• In the UK, 30 women per day attempt suicide due to Domestic Violence.
  • In Australia, 40% of all suicides in a recent study were known to police due to Domestic Violence. Of the female suicides, 69% were known to police as victims of Domestic Violence.
  • It is estimated that on average globally Domestic Violence survivors are 5 times more likely to attempt suicide than those in non-abusive relationships.
  • Over 60% of suicides globally occur in Asia, with 40% of female suicides in India linked to Domestic Violence.

(Black Dog Institute, 2018; Clay, 2014; Nguyen, 2017; Sabri, Sanchez & Campbell, 2014; Stark & Flitcraft, 1988; Watkins, 2017; WHO, 2017)

A Note on the Data

These figures are shocking. But, as you look at them, consider the fact that they are not ACTUAL numbers, they only represent a snippet of insight on the magnitude of this epidemic.

Figures are grossly under-reported due to:

  • the complexities of power imbalances inherent in cultures relating to gender inequalities, religion, politics, sociocultural & socioeconomic factors;
  • the psychological aspects of fear, stigma and of not identifying with the concept of Domestic Violence;
  • and reporting practices of police, mortuaries and governments.

Additionally, none of the statistics on suicides with Domestic Violence causality are captured in any figures illustrating the total loss of life directly related to Domestic Violence and Intimate Partner Violence.

Furthermore, studies linking the prevalence of deaths by suicide as a result of exposure to Domestic Violence is another area of study where there are significant gaps.

What I can share with you, is that the single most clicked external link on narcwise.com is to the International Association for Suicide Prevention referral site to access crisis services when at risk of suicide or self-harm*.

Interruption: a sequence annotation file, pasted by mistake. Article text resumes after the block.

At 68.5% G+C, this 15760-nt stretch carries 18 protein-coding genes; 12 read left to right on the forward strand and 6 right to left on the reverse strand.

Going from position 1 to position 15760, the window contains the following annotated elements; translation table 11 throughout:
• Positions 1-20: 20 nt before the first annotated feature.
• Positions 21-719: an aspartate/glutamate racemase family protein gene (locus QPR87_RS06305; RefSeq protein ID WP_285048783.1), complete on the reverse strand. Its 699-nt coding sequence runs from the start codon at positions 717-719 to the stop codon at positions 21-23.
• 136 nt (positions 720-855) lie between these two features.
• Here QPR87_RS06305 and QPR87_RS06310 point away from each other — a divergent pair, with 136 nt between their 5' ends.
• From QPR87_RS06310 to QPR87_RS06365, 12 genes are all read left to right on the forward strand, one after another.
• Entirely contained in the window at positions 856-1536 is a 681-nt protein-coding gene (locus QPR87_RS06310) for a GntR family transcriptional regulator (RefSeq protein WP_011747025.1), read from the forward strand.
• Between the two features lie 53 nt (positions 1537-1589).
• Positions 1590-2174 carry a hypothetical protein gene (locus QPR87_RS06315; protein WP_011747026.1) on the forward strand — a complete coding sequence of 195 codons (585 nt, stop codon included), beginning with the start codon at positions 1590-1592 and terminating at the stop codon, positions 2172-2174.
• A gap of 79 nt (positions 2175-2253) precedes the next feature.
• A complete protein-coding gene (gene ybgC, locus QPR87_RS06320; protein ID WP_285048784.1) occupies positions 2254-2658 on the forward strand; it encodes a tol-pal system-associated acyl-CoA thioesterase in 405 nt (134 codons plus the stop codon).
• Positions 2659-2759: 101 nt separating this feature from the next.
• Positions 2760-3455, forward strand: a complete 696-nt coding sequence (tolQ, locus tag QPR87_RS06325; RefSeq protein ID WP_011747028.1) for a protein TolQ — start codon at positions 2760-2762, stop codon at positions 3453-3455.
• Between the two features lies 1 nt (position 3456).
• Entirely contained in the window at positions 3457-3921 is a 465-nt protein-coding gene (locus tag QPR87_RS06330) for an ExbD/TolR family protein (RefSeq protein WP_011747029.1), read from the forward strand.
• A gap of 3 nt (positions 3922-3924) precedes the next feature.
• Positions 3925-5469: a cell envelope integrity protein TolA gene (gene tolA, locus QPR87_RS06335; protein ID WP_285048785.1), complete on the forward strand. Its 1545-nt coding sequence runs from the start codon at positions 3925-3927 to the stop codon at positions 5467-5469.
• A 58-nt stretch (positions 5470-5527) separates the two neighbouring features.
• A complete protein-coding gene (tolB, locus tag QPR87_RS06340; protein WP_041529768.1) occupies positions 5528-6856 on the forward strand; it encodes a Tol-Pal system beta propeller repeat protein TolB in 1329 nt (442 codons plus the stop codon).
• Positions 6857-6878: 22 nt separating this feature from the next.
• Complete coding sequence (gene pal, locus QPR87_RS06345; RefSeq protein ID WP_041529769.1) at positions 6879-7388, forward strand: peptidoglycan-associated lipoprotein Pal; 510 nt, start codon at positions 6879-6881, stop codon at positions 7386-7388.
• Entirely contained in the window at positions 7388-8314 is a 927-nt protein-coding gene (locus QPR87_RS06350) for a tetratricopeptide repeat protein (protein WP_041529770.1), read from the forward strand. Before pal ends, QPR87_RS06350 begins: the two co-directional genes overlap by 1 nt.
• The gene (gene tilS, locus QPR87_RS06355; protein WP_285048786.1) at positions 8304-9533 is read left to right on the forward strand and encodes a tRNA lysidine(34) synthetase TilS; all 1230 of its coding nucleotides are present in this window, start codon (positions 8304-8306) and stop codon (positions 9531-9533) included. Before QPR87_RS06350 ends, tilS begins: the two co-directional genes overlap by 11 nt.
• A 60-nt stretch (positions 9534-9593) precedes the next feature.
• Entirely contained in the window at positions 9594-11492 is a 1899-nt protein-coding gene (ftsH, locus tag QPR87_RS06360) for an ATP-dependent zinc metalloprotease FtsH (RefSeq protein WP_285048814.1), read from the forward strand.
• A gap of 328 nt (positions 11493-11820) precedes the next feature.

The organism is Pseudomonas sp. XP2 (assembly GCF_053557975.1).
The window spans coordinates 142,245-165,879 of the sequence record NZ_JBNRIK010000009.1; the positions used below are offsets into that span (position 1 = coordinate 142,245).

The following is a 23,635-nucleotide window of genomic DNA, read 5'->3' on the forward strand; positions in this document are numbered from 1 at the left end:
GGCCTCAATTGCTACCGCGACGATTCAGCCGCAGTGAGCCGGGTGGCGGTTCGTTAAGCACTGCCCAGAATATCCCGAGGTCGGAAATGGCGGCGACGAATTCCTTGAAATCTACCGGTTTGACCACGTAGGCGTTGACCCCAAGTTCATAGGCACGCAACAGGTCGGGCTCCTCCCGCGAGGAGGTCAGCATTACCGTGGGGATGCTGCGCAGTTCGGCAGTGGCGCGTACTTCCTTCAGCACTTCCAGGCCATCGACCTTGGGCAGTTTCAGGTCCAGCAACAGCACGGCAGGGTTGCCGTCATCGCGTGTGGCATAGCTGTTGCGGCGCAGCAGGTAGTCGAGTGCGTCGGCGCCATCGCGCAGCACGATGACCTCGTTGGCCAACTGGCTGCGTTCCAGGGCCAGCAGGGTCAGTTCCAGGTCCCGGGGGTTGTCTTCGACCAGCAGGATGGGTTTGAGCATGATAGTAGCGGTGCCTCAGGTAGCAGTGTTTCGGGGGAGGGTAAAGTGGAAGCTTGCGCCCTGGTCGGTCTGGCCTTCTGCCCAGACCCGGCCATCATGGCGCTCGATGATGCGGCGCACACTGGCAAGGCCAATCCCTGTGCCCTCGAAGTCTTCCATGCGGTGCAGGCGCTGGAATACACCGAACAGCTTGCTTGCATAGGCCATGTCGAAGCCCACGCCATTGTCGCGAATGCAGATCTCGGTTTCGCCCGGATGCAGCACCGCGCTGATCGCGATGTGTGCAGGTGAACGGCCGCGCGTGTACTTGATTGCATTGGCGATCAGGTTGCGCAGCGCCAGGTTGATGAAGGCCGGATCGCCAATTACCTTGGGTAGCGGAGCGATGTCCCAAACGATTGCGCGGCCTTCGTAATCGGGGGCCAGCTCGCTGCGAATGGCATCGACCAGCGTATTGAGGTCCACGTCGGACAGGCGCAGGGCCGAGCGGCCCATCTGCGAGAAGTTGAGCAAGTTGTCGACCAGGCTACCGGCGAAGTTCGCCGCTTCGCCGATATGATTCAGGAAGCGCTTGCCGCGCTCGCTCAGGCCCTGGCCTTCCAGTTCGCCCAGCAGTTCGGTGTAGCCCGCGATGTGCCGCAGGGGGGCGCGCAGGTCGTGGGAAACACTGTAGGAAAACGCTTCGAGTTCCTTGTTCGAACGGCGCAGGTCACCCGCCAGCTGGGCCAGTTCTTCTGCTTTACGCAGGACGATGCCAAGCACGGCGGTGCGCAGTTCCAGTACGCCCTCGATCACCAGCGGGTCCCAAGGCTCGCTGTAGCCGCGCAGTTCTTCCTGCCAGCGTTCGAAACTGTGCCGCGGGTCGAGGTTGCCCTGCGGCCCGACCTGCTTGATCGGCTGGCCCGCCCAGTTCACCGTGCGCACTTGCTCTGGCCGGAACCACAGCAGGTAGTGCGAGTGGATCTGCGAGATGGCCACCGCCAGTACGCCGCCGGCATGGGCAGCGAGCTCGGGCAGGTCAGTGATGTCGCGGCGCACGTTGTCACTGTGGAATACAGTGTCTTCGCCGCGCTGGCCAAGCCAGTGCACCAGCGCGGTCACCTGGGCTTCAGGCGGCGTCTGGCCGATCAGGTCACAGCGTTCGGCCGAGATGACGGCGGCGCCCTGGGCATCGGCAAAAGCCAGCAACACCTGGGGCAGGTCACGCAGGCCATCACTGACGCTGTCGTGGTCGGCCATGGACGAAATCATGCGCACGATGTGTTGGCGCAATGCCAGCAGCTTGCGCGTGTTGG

We will never know how many lives have already been lost. We must lose no more.

Narcissistic Abuse IS Domestic Violence.

2.     Are you at Risk?

Still not sure if Narcissistic Abuse IS that bad?

Still arguing with yourself that if there is no physical violence, there is no danger to your safety?

Silence your truth no more

Gorgeous one. I get it.

I would in fact be surprised if the effects of the pathological narcissist’s gaslighting which has trained you to diminish the impact of their abuse has been eradicated at this point.

So let’s take a closer look at the impact on you of the emotional and psychological abuse.

Studies have established in groups of women who have experienced emotional violence, physical violence, and a combination of both; that many consider the harm of emotional and psychological abuse to be more painful than physical violence. Specifically, the impact of long-term fear, degradation and humiliation and the psychological injuries that consequently arise (Walker, 2017).

In one such study, 72% identified emotional abuse as having a more damaging impact on them than physical abuse (Follingstad et al., 1990).

This is significant don’t you think?

The trouble with this ‘impact’ is that when in the thick of Narcissistic Abuse identifying the costs to your mental health can be hard to gauge. This in itself is a symptom of the abuse.